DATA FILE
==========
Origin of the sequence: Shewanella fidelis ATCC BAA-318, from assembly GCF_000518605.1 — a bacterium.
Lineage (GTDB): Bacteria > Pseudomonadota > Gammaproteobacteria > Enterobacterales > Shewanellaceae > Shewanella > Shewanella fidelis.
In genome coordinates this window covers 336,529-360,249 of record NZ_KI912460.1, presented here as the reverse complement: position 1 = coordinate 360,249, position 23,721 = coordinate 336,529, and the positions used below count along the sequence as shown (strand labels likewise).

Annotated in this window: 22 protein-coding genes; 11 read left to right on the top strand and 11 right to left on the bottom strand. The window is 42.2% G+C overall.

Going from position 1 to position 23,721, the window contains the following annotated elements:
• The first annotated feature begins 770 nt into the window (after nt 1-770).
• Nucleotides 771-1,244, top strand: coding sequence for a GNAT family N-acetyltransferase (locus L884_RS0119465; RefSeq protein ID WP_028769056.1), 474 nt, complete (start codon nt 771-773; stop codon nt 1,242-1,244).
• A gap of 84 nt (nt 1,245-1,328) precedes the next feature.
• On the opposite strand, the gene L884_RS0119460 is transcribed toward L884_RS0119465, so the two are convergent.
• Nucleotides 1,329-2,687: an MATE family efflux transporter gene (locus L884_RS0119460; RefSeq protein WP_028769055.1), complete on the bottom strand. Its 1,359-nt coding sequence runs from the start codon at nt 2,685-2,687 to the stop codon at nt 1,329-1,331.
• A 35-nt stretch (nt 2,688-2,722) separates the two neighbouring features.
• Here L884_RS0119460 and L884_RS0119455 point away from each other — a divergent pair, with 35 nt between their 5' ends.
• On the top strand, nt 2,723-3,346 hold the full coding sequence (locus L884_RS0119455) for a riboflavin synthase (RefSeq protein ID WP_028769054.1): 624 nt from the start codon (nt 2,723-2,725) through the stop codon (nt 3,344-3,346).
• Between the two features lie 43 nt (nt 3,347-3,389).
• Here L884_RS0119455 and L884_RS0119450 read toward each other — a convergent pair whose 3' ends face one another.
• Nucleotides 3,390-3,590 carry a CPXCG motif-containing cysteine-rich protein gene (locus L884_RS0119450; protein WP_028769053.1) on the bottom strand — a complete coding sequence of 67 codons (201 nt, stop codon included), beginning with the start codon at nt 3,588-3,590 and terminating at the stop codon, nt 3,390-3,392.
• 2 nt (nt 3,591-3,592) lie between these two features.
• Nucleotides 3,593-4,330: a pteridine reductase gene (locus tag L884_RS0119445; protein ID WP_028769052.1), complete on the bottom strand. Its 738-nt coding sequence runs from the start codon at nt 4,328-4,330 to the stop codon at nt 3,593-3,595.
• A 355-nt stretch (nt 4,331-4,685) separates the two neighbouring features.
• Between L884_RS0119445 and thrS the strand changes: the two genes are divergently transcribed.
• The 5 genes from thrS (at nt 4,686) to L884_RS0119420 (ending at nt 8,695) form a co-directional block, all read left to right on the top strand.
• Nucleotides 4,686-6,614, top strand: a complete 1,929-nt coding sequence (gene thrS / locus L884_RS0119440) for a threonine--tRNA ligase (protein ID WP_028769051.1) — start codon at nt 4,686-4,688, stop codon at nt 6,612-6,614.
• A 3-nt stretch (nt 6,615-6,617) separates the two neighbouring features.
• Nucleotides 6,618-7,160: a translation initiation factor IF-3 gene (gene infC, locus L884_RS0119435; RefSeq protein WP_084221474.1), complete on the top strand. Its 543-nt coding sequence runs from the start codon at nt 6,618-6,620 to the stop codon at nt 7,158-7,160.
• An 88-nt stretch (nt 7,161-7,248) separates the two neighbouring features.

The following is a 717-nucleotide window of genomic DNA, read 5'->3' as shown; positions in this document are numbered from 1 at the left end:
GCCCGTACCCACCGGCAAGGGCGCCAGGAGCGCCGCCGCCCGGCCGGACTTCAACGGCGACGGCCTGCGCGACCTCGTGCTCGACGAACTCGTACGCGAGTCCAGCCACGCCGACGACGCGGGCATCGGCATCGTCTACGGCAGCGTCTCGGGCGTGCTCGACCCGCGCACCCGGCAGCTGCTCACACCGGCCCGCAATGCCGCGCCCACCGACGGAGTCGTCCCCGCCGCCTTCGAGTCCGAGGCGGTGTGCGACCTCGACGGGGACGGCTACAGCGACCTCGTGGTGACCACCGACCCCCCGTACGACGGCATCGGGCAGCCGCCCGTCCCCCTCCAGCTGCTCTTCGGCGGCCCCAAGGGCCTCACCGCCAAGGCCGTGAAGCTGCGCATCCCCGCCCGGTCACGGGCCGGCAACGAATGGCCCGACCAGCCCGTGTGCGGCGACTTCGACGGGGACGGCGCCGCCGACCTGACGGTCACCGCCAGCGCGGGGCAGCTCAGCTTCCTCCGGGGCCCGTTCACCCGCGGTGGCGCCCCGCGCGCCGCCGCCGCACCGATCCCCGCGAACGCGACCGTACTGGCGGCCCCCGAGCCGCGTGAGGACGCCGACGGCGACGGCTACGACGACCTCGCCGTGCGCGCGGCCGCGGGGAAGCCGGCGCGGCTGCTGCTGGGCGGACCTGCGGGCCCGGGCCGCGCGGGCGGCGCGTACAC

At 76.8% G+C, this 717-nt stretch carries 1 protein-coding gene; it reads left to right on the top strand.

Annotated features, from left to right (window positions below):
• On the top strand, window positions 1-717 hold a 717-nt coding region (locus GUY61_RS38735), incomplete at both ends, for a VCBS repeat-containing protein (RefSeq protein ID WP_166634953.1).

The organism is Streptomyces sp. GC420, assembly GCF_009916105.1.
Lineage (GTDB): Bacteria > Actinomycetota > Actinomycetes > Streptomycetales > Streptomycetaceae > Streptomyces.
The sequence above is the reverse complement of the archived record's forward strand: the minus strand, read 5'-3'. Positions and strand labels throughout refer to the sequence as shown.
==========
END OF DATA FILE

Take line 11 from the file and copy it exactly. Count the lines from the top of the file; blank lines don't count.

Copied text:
• A 35-nt stretch (nt 2,688-2,722) separates the two neighbouring features.